Friday, November 04, 2005

Local foods

Our friend Reghu is an enthusiastic foodie. Yesterday all the three of us were chatting after dinner. Naturally, the topic turned to food. Reghu described 'Asthram,' a special dish made during some festivals in his native place, Punalur, in Kollam district. Its main ingredient is kachil, he said.

Kachil (kaachil, or kaavuthu, as we in the northern parts of Kerala call it), is a tuber associated with the Thiruvathira festival. Searching google, I discovered that its botanical name is Dioscorea alata. In Hindi it is called Chupari Aloo. Usually available by December, this tuber with a distinctive, mild flavour is a must for the fast observed by women on Thiruvathira Day in the Malayalam month of Dhanu.

(More on Thiruvathira later)

Well, Reghu said that this dish, 'Asthram,' is made with kachil in the main. There will also be some other tubers as well. Coconut paste was added to the boiled vegetables, with a dash of buttermilk. The dish will be of a loose consistency.

When inspired, Reghu will go on talking about food. Yesterday he was in such a mood. Then he described the payasam with mangoes, made in a temple in Tamil Nadu. His mother hails from Tamil Nadu. Or, her native village is now part of Tamil Nadu, after the formation of States on linguistic basis. He remembers that huge quantities of mango payasam were prepared during that festival, and distributed to all the assembled devotees. "The taste of that payasam could never be created at home, however you try," he said.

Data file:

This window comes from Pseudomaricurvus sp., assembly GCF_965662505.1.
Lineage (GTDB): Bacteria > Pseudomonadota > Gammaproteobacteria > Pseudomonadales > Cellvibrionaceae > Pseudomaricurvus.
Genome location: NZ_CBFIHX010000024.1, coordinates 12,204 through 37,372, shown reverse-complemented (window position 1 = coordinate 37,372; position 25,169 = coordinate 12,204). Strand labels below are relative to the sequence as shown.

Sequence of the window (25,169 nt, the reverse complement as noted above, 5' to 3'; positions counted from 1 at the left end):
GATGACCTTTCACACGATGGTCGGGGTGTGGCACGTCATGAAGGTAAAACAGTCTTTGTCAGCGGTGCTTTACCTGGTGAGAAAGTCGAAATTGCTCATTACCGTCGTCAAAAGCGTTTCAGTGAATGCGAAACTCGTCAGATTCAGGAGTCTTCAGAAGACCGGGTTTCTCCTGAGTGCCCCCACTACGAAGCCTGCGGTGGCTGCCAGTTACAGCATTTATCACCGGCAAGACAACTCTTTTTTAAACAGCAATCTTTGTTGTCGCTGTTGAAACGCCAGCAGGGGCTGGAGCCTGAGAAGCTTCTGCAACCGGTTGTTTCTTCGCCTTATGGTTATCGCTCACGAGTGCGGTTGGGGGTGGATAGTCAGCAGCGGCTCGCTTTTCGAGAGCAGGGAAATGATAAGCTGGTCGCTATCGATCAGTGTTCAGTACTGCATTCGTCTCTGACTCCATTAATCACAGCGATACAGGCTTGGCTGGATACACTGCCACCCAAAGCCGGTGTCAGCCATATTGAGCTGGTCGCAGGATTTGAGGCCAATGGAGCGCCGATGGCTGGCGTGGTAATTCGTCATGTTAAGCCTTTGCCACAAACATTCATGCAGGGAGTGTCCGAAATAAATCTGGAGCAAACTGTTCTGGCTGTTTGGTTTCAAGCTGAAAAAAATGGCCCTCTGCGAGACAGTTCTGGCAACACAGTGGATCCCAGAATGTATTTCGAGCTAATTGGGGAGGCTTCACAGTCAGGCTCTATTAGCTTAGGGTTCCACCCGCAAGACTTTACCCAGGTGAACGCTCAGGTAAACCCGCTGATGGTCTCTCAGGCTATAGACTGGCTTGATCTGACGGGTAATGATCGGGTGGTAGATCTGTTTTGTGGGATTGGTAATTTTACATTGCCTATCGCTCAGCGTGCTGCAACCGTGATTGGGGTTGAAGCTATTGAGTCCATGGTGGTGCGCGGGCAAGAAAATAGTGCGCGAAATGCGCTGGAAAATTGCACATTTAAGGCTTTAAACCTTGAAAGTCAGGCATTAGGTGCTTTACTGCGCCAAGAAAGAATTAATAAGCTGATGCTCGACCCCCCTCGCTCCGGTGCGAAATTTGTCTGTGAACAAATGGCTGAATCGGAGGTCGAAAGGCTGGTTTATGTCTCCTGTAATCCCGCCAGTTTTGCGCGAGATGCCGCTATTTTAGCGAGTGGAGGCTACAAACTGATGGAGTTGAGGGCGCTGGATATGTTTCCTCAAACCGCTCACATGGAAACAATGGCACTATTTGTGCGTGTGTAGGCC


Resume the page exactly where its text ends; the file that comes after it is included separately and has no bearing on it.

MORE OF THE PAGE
His wife, hailing from Alappuzha district, would make an avial with semi-ripe cashew fruits (kashumanga or parangi manga) and muringakkaya. Slices of raw cashew nuts are also added.

I described the watery avial made in our part of Thrissur district. It is of a pouring consistency, nothing like the dry avial made for sadya-s. The vegetables are allowed to cook till soft, the coconut is ground to a smooth paste and liberal quantities of water and buttermilk are added. As a final touch, a couple of smashed pearl onions will be dropped into the curry, giving it a delicious flavour.

R talked of the pulinkari, a stape of his childhood (which he still hates). Our pulinkari seems to be different from that of southern Kerala. Here, this curry has thuvarapparippu (tuvar dal) as the base. To the boiled dal is added any kind of vegetables, whatever available. But pumpkin makes the classic match. Turmeric and chilly powders and salt are added. Once the vegetables and dal are cooked, tamarind water is added and boiled again. Then seasoned with mustard seeds, fenugreek seeds, curry leaves and red chillies.

Reghu's pulinkari seems to have coconut paste also. R said that during his childhood, sambar had not yet made inroads into the rural kitchens of Vallluvanadu. It was either Pulinkari or morozhicha koottan (literally, curry into which butter milk (moru) is poured). If there is coconut in the house, then the latter, if not, pulinkari.